Looking West from Pão de Açúcar onto Botofoga beach
Looking North - Praia do Flamengo is on the left and the bridge to Niterói is faint, but in the middle/right
Ilhas das Palmas
Looking south west onto Praia Vermelha (foreground) and Copacabana (to the left)
This was (if not still is) the world's largest stadium - in the 1950 World Cup game which was Pelé's last game, it fitted 200,000 fans! Not so many people this time round as we were watching Fluminense (a Rio team) play Forteleza (a much weaker team from Northern Brasil). If the game had been between 2 Rio teams, it would have been much more full...
Fluminense coming onto the pitch. You can see it's quite empty, but another reason for this is because the stadium is being renovated for the PanAmerican games in 2007.
The fans! Although the stadium was quite empty for Maracanã standards, these supporters with their big samba drums were giving it all they had.
So I mentioned that Forteleza was meant to be the weaker team, but it didn't quite pan out like that. These are the few Forteleza fans cheering their hearts out after scoring the first goal.
And this is a prime example of "the silence was deafening". The Fluminense fans sit in stunned silence after Forteleza score their 3rd goal!
The final score... 3-1 to Forteleza. I really wish I could understand Portuguese cos I tell you, the people around me were NOT happy with their team. And being South American, they're so wonderfully animated anyway, and especially so, when expressing disappointment and frustration! But I spose as Paulo said, I spose I didn't really need to understand Portugese to guess the kind of things they were saying ;)
GENERAL SIGHTS Rio Branco - the main strip in Rio's CBD
Pretty old building - Theatro Municipal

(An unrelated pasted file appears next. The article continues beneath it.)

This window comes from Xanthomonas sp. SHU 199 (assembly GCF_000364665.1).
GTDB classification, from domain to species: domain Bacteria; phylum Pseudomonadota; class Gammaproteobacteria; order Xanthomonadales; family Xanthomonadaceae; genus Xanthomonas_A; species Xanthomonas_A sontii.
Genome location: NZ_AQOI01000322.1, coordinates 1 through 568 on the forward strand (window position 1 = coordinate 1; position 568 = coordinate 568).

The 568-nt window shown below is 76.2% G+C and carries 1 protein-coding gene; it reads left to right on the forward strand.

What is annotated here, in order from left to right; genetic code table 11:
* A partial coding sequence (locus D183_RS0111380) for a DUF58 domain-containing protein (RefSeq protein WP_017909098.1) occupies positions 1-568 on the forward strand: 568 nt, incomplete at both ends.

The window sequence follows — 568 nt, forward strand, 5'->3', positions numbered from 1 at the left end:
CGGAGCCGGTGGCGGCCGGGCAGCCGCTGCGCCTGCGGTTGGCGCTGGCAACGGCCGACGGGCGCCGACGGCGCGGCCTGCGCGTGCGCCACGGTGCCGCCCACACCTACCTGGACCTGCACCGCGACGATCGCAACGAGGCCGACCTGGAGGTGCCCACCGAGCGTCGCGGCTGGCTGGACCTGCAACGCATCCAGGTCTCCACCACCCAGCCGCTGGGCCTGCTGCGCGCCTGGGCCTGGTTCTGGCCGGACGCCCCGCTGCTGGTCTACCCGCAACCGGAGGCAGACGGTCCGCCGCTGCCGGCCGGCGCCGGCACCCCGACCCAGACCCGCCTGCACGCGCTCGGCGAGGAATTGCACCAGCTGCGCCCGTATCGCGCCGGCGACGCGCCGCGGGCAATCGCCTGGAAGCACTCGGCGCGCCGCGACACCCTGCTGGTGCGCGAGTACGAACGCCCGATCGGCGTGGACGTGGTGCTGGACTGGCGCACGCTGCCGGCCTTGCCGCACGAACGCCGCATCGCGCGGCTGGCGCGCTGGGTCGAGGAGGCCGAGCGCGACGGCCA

So I am not going to be in Brasil for Carnaval which is kinda sucky... These are the blocos that people sit in to watch all the floats go by as part of the parade. (However, as I'm practically a Bahiana now, I feel it's my duty to mention that Carnaval in Salvador is meant to be the best, as that's where you get the best participation of the masses! I've heard people say that Rio is where tourists go, but Salvador is where Brasileiros go!)
So speaking of carnaval, we stumbled across these samba dancers taking a break in the middle of the CBD. Bit random but it might have been part of Rio Festival
Somone soon came round and gave the dancers kangas (sarongs) to put on to stop them from getting cold - fair enough, they weren't really wearing very much!
Typical street corner
Some apartment blocks, main method of housing in Rio (well that and favelas I spose)
The girl from Ipanema ;)
Rainy Rio! Oh well, at least Paulo had a car to drive around it - otherwise catching buses everywhere in the rain would have been muito manky!
Dinner on Sunday with Paulo and friends. And why bother getting authentic Carioca food when you can have Mexican, complete with Margheritas! (L-R Paulo, me, Marcelo, Emanuelle & Perla)
The family! :)